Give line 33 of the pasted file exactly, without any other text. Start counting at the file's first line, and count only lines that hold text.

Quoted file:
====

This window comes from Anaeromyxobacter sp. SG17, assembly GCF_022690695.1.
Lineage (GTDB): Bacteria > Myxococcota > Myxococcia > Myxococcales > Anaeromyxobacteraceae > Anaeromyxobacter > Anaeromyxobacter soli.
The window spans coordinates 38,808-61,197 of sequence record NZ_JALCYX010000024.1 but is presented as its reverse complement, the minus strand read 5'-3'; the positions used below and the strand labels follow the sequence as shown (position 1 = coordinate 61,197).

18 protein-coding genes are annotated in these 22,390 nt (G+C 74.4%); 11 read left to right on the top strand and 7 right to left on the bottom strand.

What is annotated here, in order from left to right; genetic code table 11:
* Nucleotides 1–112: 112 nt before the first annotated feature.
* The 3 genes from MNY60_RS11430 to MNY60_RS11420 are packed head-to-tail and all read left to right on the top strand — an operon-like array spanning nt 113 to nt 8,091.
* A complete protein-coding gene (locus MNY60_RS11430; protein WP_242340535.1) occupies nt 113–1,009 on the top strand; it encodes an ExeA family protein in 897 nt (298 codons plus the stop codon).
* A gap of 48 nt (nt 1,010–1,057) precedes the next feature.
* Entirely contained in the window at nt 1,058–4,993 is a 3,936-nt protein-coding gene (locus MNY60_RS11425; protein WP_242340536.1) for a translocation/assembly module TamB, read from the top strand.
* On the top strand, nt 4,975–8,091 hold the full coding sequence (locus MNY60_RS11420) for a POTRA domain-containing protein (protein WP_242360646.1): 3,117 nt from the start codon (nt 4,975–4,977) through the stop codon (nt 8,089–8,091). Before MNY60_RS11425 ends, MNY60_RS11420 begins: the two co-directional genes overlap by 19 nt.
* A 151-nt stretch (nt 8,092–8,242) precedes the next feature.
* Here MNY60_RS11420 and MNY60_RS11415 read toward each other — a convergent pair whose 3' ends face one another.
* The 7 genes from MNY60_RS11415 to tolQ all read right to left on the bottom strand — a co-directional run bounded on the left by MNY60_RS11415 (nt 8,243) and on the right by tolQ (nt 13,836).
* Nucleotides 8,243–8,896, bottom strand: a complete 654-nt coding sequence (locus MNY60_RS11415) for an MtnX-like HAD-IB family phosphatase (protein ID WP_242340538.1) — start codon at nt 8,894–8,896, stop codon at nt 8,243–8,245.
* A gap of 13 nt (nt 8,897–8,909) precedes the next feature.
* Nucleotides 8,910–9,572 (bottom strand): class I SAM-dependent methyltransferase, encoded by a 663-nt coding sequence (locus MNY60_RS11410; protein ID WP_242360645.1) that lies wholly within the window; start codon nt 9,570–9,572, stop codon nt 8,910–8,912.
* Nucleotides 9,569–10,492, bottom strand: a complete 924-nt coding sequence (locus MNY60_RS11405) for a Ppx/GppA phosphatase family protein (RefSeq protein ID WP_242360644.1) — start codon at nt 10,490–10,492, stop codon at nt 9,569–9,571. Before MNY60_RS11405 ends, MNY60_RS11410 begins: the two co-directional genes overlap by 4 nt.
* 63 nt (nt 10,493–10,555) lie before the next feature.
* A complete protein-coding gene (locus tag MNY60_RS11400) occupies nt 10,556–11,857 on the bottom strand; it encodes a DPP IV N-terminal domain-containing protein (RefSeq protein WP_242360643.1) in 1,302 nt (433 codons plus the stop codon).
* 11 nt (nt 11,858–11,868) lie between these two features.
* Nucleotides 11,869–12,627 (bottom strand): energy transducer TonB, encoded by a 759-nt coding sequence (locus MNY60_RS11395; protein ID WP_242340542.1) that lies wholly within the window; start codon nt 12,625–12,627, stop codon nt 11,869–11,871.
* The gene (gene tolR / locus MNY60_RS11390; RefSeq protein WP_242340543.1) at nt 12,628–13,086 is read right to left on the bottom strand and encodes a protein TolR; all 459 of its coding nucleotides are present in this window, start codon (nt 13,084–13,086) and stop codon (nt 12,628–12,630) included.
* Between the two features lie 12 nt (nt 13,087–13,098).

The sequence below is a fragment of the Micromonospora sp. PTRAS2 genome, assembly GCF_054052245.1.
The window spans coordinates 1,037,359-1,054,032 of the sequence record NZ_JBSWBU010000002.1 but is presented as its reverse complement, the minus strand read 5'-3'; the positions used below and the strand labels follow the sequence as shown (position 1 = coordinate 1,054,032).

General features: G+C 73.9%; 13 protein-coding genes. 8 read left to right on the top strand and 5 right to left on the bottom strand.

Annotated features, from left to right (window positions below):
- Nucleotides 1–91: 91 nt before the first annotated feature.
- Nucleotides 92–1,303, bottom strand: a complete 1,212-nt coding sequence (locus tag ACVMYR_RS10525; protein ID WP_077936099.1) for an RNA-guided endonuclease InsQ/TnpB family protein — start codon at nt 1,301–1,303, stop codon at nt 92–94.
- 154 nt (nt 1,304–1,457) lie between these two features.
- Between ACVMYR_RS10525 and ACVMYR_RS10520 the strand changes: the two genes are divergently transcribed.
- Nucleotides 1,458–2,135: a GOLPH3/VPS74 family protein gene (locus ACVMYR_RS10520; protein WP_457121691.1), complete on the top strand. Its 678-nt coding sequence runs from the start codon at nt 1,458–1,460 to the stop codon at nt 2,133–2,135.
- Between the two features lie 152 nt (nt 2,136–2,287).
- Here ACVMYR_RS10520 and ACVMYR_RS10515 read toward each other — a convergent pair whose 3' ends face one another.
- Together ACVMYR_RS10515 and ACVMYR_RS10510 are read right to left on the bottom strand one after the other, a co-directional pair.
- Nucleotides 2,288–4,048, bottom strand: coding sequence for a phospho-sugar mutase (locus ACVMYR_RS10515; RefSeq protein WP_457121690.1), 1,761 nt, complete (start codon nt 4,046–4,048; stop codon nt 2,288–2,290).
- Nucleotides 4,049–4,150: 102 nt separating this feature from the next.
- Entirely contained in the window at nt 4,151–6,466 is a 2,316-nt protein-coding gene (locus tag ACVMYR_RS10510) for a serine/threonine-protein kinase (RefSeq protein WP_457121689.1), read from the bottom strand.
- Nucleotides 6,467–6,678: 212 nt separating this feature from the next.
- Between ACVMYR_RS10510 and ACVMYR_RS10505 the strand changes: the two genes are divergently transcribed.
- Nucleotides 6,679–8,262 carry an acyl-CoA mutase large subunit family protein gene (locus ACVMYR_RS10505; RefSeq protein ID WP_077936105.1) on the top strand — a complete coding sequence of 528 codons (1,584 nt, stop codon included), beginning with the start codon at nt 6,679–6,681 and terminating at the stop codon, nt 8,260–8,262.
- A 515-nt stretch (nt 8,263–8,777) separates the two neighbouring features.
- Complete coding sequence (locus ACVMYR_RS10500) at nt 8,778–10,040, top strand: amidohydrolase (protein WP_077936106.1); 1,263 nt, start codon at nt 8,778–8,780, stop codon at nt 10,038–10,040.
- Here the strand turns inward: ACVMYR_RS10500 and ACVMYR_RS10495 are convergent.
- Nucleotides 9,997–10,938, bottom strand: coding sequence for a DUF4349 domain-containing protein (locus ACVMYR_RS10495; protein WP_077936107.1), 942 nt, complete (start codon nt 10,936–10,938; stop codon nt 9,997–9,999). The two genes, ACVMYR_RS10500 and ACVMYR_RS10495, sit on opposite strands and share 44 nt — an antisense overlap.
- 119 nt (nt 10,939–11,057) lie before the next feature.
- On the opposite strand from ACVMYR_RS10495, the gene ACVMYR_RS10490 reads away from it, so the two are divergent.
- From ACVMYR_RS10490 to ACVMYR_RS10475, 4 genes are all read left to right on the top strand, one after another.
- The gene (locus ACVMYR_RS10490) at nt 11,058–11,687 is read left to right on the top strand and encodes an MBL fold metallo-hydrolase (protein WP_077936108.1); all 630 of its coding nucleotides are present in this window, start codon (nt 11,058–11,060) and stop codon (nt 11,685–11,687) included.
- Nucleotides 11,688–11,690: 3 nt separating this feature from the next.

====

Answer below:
- Nucleotides 1,458–2,135: a GOLPH3/VPS74 family protein gene (locus ACVMYR_RS10520; protein WP_457121691.1), complete on the top strand. Its 678-nt coding sequence runs from the start codon at nt 1,458–1,460 to the stop codon at nt 2,133–2,135.